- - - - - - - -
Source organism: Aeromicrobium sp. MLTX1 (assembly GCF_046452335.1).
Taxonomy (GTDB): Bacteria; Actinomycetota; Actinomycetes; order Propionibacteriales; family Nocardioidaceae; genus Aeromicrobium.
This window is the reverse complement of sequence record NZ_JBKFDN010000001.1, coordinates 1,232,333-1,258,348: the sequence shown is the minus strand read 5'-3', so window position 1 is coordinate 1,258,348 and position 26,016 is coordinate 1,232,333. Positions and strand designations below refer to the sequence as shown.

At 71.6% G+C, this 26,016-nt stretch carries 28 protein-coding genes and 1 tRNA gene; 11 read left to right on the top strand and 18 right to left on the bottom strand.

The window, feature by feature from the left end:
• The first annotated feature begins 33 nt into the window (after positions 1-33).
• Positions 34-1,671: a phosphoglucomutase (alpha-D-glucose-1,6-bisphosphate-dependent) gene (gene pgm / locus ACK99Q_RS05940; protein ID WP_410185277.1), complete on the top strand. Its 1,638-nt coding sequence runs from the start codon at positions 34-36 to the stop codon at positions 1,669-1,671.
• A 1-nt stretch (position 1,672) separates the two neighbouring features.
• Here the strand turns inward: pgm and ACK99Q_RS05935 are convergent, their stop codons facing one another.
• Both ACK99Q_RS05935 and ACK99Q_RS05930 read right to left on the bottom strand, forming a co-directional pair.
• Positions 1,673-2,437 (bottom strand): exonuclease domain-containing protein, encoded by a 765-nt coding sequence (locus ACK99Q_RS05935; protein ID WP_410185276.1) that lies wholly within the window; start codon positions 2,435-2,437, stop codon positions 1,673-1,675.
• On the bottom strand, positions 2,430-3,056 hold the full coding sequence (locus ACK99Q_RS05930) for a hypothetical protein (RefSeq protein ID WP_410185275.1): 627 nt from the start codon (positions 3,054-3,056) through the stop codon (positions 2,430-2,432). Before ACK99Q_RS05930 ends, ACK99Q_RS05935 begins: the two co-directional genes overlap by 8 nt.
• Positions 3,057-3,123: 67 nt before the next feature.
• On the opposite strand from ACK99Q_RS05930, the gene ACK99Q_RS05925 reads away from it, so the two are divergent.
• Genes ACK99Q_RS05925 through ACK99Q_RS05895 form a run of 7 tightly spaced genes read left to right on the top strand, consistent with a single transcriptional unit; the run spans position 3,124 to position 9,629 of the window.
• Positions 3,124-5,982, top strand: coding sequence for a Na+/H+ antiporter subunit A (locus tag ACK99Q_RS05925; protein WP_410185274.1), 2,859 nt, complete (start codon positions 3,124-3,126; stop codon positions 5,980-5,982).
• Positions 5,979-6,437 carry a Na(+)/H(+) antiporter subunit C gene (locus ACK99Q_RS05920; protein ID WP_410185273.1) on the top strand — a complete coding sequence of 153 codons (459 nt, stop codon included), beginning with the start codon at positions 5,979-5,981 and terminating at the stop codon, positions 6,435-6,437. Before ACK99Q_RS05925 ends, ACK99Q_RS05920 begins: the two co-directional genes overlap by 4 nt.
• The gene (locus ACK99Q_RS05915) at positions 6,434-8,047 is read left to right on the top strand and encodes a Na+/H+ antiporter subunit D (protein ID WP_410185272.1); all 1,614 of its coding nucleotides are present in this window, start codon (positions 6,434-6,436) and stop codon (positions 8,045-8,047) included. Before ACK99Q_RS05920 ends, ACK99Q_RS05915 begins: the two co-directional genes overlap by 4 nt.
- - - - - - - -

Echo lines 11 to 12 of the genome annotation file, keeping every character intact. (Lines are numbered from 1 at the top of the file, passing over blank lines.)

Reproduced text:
• Positions 1,673-2,437 (bottom strand): exonuclease domain-containing protein, encoded by a 765-nt coding sequence (locus ACK99Q_RS05935; protein ID WP_410185276.1) that lies wholly within the window; start codon positions 2,435-2,437, stop codon positions 1,673-1,675.
• On the bottom strand, positions 2,430-3,056 hold the full coding sequence (locus ACK99Q_RS05930) for a hypothetical protein (RefSeq protein ID WP_410185275.1): 627 nt from the start codon (positions 3,054-3,056) through the stop codon (positions 2,430-2,432). Before ACK99Q_RS05930 ends, ACK99Q_RS05935 begins: the two co-directional genes overlap by 8 nt.